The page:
influence on the services a program provides to victims
regardless of their needs:
Police based – want cooperation with the investigations and
enhanced public relations.
Prosecutor based – want cooperation during the trial as
The advantage to
programs is their
connection with
police, who have
mobility and 24 hour
The advantage to
programs is their
speedy access to case
information, court
dates, and court escort
Nonprofit criminal justice
or social service agencies
provide access to all
victims, including those
who do not trust the
criminal justice system.
They often provide
hotline, emergency
financial aid and social
services with extensive
use of volunteers.
Police-based: Victim Assistance Unit and Family Crisis
Intervention Team of Rochester, NY
Urban Prosecutor-based: Victim/Witness Services of
Milwaukee County, WI
Rural Prosecutor-based: Victim/Witness Division of
Greene County Prosecutor’s Office, Xenia, OH
Nonprofit: Crime Victim Centers of Minneapolis and
St. Paul, MN
Began in 1975 with an LEAA grant
 Services are located in the police department’s Central
Investigation Division (CID)
 Provides assistance in filing for compensation, victim
outreach, case status, court process, restitution, property,
transportation, home/hospital visits, accompaniment to
court, agency referrals, counseling, and education
 Provides “crisis intervention, short-term counseling, follow-up
support services for child victims, domestic trouble, and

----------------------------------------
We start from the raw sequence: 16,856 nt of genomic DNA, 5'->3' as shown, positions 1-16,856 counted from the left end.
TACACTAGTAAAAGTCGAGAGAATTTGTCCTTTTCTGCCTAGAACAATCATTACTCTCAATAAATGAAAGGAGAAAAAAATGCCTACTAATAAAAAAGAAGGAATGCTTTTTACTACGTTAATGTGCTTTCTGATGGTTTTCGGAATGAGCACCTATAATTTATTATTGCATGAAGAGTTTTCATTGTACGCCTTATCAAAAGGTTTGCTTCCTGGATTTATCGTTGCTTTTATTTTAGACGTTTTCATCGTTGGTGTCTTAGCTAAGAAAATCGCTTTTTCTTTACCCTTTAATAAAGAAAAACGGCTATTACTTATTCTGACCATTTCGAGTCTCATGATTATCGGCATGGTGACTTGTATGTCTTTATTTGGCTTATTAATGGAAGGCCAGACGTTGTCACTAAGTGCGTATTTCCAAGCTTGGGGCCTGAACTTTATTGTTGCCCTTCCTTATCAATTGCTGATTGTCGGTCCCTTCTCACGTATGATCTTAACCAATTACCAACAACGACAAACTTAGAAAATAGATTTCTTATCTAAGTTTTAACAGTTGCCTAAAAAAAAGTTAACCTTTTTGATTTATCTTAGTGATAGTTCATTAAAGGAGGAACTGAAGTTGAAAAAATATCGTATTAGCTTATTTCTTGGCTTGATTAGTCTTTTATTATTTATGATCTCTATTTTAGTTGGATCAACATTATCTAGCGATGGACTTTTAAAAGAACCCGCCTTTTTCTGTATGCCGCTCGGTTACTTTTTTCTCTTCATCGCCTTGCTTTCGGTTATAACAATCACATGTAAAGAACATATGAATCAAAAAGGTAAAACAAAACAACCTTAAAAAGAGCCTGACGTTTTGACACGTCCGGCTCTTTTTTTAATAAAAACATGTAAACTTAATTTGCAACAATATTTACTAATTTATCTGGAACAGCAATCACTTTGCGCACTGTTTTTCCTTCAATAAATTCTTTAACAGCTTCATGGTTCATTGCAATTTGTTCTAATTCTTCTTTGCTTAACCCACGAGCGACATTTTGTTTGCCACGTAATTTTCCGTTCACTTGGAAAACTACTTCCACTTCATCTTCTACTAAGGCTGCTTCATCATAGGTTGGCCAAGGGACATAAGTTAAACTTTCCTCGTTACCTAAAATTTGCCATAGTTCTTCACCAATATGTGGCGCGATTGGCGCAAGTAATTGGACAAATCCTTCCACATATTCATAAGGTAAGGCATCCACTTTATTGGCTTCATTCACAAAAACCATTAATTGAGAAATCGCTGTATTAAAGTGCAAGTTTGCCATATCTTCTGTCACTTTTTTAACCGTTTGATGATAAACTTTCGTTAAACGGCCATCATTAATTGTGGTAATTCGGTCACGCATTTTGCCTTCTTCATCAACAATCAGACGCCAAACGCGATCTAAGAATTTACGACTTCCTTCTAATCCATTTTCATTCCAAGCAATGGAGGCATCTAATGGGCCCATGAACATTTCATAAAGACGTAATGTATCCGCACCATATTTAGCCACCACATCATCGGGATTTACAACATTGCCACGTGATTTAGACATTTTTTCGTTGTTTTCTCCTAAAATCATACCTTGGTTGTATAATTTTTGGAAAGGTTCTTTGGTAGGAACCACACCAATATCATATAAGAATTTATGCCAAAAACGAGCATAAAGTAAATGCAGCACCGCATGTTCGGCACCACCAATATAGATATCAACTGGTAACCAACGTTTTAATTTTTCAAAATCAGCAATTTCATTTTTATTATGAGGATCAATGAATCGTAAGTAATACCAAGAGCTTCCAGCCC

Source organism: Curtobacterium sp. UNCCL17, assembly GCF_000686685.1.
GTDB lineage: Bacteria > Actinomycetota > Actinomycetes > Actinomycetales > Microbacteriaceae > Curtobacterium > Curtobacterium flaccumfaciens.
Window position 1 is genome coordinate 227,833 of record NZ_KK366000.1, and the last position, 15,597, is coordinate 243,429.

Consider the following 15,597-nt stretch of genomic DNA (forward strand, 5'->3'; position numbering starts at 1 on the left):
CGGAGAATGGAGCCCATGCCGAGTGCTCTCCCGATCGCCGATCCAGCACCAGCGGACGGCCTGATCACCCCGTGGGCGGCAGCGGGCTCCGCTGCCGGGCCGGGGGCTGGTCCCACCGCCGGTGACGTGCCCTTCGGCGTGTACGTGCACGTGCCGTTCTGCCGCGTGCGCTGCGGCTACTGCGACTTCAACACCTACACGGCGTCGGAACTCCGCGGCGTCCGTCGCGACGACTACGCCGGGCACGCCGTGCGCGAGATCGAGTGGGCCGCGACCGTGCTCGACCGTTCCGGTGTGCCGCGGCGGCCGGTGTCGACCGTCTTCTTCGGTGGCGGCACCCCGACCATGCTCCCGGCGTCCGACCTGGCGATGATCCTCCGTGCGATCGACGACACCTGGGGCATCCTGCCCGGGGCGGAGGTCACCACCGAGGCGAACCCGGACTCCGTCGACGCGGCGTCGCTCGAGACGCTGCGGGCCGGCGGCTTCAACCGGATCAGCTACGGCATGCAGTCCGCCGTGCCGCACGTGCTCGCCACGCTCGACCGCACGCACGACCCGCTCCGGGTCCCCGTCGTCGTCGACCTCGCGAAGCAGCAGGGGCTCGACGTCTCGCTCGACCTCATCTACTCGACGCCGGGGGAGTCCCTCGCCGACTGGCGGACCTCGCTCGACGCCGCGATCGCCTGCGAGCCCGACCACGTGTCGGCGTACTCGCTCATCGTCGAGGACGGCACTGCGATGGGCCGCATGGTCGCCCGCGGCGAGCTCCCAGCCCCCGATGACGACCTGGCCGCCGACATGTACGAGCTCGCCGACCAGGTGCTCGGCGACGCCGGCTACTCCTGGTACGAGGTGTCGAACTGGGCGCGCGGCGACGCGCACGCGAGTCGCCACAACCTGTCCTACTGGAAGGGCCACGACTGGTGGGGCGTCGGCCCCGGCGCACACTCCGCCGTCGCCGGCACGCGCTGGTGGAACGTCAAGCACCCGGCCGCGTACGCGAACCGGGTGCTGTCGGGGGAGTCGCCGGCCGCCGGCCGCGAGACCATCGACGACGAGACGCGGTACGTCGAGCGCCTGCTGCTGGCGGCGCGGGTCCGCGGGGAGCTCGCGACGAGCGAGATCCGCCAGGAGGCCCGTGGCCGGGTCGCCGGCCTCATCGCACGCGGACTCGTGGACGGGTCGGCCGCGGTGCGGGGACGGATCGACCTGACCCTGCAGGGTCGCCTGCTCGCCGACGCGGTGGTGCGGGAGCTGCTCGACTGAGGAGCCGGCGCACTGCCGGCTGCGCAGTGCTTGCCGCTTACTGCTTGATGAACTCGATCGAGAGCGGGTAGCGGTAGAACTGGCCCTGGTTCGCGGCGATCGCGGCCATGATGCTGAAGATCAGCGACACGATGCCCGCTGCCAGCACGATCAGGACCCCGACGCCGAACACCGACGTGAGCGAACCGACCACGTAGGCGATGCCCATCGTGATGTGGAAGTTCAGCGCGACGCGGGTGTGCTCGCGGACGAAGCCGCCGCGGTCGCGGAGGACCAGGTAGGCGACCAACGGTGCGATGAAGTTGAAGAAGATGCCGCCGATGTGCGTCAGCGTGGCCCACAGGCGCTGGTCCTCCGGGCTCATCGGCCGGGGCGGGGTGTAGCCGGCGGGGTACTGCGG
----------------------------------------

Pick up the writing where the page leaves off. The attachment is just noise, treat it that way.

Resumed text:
juvenile delinquency”
Liaison with Child Protective Services
Utilizes community human service agencies and law
enforcement personnel
FACIT counseling specialists
Staffed from 8am to 10pm with 1 program coordinator and 8
counseling specialists
 FACIT is involved in cases of child
abuse in neglect in two ways:
 A child abuse specialist being
requested a the scene of the crime, to
meet the victim at the hospital, or to
assist at the police interview
 Paperwork is forwarded to the CARE
Unit where it is logged in and
assigned a child abuse specialist
 Most child abuse and neglect cases
remain open and active for 2-3 months,
and are closed with no prosecution.
Victim/Witness Services Unit is located in
the District Attorney’s Office
Victim/Witness Services – Children’s Court
Court Watch
Sexual Assault Counseling Unit
Witness Protection Unit
Created in 1982
Provides services to all victims of crime from the
time the crime is reported through the entire
investigation and prosecution process.
Began in 1977
Is operated by the Minnesota Citizens Council on Crime
and Justice, a nonprofit organization formed in 1959 to
provide a vehicle for citizen involvement in the criminal
justice system
The CVC provides a place where victims of violent and
property crime may call or come for help beyond what
the police provide - elderly & handicapped services,
information and referral resources, and court-related
Supported by these national
NGO professionals there are
 3 primary hosts for all victims
with assistance programs are :
law enforcement departments,
 prosecutor’s offices, and
 not-for-profit criminal justice/
social service agencies.

similar documents